Read the full story in GreenBiz.
What do Apple, Microsoft and Motorola have in common?
All of these high-profile technology companies are harvesting new revenue out of discarded and end-of-life gadgets, rather than looking at them just as liabilities that require responsible recycling. What’s more, all three are among the roughly 100 organizations using Hong Kong’s Li Tong Group (aka LTG) to get the job done.
Read the full story in The Guardian.
Laptops made of plastic from old laptops. Aluminium car body parts made from old cars. Chemicals leased out, recovered, and leased again. These are just a few examples of how the circular economy, once seen as a Scandinavian speciality, is starting to spin in the United States.
Read the full story in GreenBiz.
Speedo is making swimwear out of factory textile scraps. Ford is turning old floor mats into engine components. And battery manufacturers are turning old batteries into — well, new batteries.
A successor to old school “reduce, reuse, recycle” mantras, these examples of unconventional material re-purposing help illustrate the much-hyped circular economy — a more ambitious, and more marketing-friendly, rethinking of how product materials and packaging can be cycled back into supply chains.
Read the full story in the Wall Street Journal.
Mention the Fashion Institute of Technology, and green innovation isn’t the first thing that springs to mind. But two FIT students are undertaking a project that they hope will make the fashion industry’s use of textiles more environmentally friendly.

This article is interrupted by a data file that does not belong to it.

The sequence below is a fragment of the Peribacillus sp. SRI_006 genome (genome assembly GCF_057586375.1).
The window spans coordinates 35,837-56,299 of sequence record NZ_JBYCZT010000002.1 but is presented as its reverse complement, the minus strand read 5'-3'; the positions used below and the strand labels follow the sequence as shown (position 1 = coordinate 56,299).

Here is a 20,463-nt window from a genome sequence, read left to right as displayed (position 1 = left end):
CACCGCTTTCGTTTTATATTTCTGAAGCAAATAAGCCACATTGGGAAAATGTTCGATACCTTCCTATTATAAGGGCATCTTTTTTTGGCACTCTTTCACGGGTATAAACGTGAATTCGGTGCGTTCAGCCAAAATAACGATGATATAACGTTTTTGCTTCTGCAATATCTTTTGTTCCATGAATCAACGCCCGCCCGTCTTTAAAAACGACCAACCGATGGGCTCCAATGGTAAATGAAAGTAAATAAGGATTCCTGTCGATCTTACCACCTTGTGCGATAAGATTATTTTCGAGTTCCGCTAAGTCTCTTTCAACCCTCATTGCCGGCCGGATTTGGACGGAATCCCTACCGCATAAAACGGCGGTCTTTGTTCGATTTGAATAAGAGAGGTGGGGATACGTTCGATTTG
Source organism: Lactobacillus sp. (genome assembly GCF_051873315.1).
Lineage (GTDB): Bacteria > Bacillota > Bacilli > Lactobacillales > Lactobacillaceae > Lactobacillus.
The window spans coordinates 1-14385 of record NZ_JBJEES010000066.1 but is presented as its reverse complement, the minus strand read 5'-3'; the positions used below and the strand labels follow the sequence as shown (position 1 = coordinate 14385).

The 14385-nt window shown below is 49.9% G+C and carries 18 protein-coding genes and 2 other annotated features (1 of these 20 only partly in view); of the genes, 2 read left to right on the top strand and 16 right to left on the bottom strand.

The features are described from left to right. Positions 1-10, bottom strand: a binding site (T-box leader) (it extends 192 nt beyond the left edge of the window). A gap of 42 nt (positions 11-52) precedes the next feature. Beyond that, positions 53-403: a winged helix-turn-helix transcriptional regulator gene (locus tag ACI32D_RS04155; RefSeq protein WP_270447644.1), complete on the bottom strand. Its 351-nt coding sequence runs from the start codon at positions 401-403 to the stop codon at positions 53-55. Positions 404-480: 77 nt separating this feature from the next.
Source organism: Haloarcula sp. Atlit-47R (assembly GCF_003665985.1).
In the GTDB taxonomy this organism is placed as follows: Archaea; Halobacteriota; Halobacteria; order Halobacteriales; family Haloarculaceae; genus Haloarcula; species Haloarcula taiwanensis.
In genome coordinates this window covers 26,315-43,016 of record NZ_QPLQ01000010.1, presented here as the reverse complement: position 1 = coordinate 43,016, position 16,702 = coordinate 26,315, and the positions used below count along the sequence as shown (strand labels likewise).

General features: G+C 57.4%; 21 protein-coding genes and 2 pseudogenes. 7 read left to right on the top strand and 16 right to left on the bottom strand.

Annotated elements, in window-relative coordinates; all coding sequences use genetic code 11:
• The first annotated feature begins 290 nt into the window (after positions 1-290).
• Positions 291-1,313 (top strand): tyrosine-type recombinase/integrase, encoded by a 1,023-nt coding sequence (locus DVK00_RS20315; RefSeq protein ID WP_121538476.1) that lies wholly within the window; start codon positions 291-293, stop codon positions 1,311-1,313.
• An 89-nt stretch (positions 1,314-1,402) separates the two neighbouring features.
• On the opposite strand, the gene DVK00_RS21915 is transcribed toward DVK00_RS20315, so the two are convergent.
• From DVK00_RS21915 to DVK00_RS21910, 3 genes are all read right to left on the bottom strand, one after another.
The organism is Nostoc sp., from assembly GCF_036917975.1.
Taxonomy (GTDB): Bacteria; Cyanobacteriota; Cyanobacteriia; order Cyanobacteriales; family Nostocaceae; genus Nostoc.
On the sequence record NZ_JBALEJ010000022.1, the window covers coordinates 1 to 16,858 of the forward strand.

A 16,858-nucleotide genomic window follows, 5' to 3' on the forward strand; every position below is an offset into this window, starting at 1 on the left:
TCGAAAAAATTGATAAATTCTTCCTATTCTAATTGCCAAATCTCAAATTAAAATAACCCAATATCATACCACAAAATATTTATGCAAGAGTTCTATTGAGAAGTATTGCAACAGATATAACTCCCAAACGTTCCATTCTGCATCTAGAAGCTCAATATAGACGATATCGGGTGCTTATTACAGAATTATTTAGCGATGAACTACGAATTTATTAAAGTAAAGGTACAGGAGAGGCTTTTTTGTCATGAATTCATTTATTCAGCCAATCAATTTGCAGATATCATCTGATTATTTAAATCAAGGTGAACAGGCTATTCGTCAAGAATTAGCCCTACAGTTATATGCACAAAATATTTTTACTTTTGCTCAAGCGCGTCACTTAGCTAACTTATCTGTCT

While the recycling of plastic, aluminum and paper is now commonplace, the recycling of organic fabric is rare, because no one has come up with an easy, environmentally friendly way to do it.
But Lydia Baird and Willa Tsokanis hope to change that. Students in FIT’s textile development and marketing program, they found themselves asking why the school routinely tossed out reams of muslin, a cheap strain of cotton used throughout the industry to test designs, once students were finished with it. While biodegradable, it takes longer to break down when mixed with other landfill refuse.
Read the full story at The Construction Index. The full study is available here.
Civil engineers are hoping that research into how owls fly so quietly could lead to new ways of making wind turbines quieter.
Read the full story in Mother Nature Network.
QVC star and intimate apparel designer Kathleen Kirkwood wants to recycle your old 36Bs.
Read the full post at GreenBiz.
The U.S. Environmental Protection Agency released its annual municipal waste Facts and Figures report last month with a new tag line of “Advancing Sustainable Materials Management.” The new name comes at an interesting time in the world of municipal solid waste management in the U.S.
In short, if America wants to recycle, people will have to pay more. So far, there really has been no discussion about the underlying reality that current practices yield a lot of contamination (aka waste).
I recently spoke at a fundraising event in Barre, Vermont for the Toxics Action Center (TAC). As part of its mission to prevent landfill expansions and associated environmental impacts, TAC advocates for “zero waste” programs. I was asked to address zero waste initiatives, especially in light of Vermont’s Universal Recycling Law, which forbids disposal of recycled materials and organics by 2020.
While thinking about how to frame my remarks, it hit me that “zero waste” is equivalent to “100 percent resources.” In other words, every material manufactured or grown can be used or consumed, and then, because what’s left are resources, can be repurposed or reused as is, recycled, digested or composted.